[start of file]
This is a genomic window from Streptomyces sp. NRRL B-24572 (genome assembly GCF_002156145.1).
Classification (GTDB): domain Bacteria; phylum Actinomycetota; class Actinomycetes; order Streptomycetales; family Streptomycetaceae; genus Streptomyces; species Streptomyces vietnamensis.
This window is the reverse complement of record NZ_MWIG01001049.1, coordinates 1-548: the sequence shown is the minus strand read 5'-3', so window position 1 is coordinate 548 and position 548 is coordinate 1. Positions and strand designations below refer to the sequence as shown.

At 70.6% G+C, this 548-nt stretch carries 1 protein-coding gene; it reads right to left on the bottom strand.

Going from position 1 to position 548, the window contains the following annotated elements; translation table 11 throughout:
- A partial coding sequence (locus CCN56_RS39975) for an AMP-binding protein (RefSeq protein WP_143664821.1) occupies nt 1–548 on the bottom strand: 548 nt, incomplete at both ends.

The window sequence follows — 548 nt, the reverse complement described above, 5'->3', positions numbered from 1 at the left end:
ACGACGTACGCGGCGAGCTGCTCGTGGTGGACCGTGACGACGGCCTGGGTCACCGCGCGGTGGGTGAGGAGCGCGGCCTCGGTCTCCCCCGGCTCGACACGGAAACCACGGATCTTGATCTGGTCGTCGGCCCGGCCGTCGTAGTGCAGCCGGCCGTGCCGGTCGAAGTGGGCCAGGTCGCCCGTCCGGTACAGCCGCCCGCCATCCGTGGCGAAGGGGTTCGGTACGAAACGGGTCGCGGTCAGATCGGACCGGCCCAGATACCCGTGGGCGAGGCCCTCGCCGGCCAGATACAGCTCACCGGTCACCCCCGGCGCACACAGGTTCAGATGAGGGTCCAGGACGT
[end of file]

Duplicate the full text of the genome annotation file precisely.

This is a genomic window from Streptomyces sp. NRRL B-24572 (genome assembly GCF_002156145.1).
Classification (GTDB): domain Bacteria; phylum Actinomycetota; class Actinomycetes; order Streptomycetales; family Streptomycetaceae; genus Streptomyces; species Streptomyces vietnamensis.
This window is the reverse complement of record NZ_MWIG01001049.1, coordinates 1-548: the sequence shown is the minus strand read 5'-3', so window position 1 is coordinate 548 and position 548 is coordinate 1. Positions and strand designations below refer to the sequence as shown.

At 70.6% G+C, this 548-nt stretch carries 1 protein-coding gene; it reads right to left on the bottom strand.

Going from position 1 to position 548, the window contains the following annotated elements; translation table 11 throughout:
- A partial coding sequence (locus CCN56_RS39975) for an AMP-binding protein (RefSeq protein WP_143664821.1) occupies nt 1–548 on the bottom strand: 548 nt, incomplete at both ends.

The window sequence follows — 548 nt, the reverse complement described above, 5'->3', positions numbered from 1 at the left end:
ACGACGTACGCGGCGAGCTGCTCGTGGTGGACCGTGACGACGGCCTGGGTCACCGCGCGGTGGGTGAGGAGCGCGGCCTCGGTCTCCCCCGGCTCGACACGGAAACCACGGATCTTGATCTGGTCGTCGGCCCGGCCGTCGTAGTGCAGCCGGCCGTGCCGGTCGAAGTGGGCCAGGTCGCCCGTCCGGTACAGCCGCCCGCCATCCGTGGCGAAGGGGTTCGGTACGAAACGGGTCGCGGTCAGATCGGACCGGCCCAGATACCCGTGGGCGAGGCCCTCGCCGGCCAGATACAGCTCACCGGTCACCCCCGGCGCACACAGGTTCAGATGAGGGTCCAGGACGT